Posted at on Sat 19th Oct 2019.

A Coronial Inquiry into the Sir Ivan fire near Dunedoo is investigating its cause and how it was handled. Faith in the management of fire services has been shaken, and reports suggest volunteer numbers are dropping.

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Some of the worst fire conditions in New South Wales were around Dunedoo in 2017. The massive Sir Ivan fire burnt out more than 55,000 hectares. A coronial inquiry is looking not just into the cause and origin of the fire, but how it was handled.

Faith in the management of fire Services has been shaken and as Orange based reporter, Joanna Wooburn discovered the number of volunteer firefighters is dropping.

I’ve never seen anything like it.

This poor bastard was losing everything other than his house and he was literally fighting the fire by himself while we drove five fire trucks straight past his front door.

It was unprecedented in New South Wales.

In February. 2017, New South Wales saw first-hand, the catastrophic conditions that can turn a Bushfire into a raging Inferno.

This fire near Dunedoo in the state’s central west killed thousands of head of livestock and native animals and damaged scores of properties. But it also damaged the trust between farmers and the organisation that’s supposed to protect them, the Rural Fire Service.

It’s been almost three years since the fire tore through here. The scars are still visible.

They obviously got caught here and couldn’t go forward and couldn’t go back.

Ant’ Martin and his son-in-law Damon Soster were among those to lose sheep and almost 3,000 hectares of pasture. 35 kilometres of fencing had to be replaced the costs have added up.

It’s cost us around about 3 million to feed our stock for the last three years and it’s highlighted by the fire.

While water bombing aircraft attacked the fire, Damon Soster says their plea for help from nearby crews went unanswered. We were left on our own. There was plenty of incidents when fires jump containment lines here for us that they weren’t there. I don’t know who was making the decisions and where we stood in all that, we were just fending for ourselves.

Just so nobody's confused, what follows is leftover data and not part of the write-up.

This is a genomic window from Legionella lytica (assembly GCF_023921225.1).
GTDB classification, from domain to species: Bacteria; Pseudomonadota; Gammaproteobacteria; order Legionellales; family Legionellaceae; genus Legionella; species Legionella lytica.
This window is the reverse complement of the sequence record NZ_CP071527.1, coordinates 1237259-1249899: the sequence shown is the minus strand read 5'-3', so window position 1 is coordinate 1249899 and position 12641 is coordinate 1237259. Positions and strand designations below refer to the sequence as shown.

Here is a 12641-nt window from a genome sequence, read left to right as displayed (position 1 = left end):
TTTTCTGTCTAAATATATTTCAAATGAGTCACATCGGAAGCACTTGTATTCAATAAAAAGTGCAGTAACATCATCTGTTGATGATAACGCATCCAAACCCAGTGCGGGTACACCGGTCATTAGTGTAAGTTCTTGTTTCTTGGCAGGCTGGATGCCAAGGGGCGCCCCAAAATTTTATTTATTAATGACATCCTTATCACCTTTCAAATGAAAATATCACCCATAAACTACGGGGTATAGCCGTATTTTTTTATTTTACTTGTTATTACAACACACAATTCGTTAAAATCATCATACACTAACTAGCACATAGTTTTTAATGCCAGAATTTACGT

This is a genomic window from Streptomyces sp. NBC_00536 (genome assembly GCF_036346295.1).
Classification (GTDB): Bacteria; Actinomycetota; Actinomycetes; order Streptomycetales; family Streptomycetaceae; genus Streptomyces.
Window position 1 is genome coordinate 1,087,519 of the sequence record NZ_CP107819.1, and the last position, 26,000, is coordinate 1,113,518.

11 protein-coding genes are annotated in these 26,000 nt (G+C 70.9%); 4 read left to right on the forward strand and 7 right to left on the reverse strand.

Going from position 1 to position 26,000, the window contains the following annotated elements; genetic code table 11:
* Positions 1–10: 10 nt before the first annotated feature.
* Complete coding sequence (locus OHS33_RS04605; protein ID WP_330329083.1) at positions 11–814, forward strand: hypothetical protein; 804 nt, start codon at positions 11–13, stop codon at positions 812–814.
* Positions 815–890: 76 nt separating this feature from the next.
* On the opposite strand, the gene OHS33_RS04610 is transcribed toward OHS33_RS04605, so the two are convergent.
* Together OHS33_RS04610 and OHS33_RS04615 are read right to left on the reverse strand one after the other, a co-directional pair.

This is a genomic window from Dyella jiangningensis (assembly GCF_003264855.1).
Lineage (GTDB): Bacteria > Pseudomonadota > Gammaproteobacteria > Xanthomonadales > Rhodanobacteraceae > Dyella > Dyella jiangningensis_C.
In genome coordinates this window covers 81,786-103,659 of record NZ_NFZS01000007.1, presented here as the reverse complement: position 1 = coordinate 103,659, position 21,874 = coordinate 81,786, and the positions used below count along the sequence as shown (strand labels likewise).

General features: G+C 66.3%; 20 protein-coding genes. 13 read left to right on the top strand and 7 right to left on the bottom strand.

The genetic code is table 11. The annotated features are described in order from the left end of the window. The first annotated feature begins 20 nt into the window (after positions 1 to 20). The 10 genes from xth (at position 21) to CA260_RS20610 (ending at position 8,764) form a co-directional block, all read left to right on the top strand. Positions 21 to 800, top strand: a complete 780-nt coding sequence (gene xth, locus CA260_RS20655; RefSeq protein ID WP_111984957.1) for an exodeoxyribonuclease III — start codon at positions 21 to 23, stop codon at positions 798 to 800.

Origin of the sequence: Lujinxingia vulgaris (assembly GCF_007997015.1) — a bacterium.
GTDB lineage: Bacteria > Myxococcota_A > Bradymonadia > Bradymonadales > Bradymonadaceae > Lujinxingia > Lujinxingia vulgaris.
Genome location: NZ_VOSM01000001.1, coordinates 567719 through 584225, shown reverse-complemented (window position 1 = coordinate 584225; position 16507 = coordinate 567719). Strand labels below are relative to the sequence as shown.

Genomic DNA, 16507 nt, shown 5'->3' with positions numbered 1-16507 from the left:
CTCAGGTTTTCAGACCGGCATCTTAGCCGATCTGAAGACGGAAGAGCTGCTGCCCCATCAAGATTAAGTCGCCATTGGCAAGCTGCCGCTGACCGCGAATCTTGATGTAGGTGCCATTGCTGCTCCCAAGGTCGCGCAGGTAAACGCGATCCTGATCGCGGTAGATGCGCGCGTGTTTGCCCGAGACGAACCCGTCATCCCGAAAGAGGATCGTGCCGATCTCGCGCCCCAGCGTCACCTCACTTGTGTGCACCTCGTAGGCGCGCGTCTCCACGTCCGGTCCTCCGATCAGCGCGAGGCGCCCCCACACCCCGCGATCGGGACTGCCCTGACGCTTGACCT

The fire subsequently tore through 55 thousand hectares. It’s stretched 60 kilometers the width of the Sydney Basin and even created its own weather storm sending out lightning strikes ahead of the fire front. Whatever stock could be saved were herded to safety.

Damon Soster still has serious concerns about what he perceived to be the lack of help and communication from the RFS three years ago.

Where the Fire started… I know I was in a better position to be on my own with my own equipment getting to the front of it and trying to try to stop it getting any bigger and we achieve that.

Fellow farmer Mitch Lee was one neighbour who answered Damon Soster’s call for help.

It was just was very frustrating for the people that were watching their places burn and seeing all this, millions of dollars of gear just sitting there not I would actually help. While some Crews fought the fire head on, Mitch Lee says other volunteers were ordered not to fight.

We’re constantly running out of water and sort of trying to get filled up, but we thought well if they can’t help us fight it well, maybe they can help fill this up with water so we can keep going but yeah, they said we can’t do that.

The farmers use their own equipment to stop the fire. Joe, this is just a basic firefighting unit that we use that we can pick up with a tractor put on the back of the Ute. If we have a lightning strike or we need to get somewhere pretty quick.

The farmers here don’t blame firefighting volunteers. They know they were just following orders. They’re disappointed with RFS management and they’re not alone. Landline has heard from a number of RFS Personnel who are frustrated and bewildered with how the fire was handled.

At the time of the Bushfire, Mike Gorman was captain of the Kangaroo Valley RFS, he and his team travelled from the south coast to the fire ground but were told not to fight.

So rather than engaging the fire. We parked on the corner of Sir Ivan Doherty Drive where the fire is named after and the Golden Harp Highway and sat there for a period of time.

Tensions escalated as the day wore on.

At this stage a lady came up and banged the side of my truck. I was driving the truck at the time and banged on the driver’s door and wanting to speak to me.

And her question was why aren’t you helping us? Why aren’t you why aren’t you trying to save our properties?

Yeah. I was ashamed to be in the RFS on that Sunday.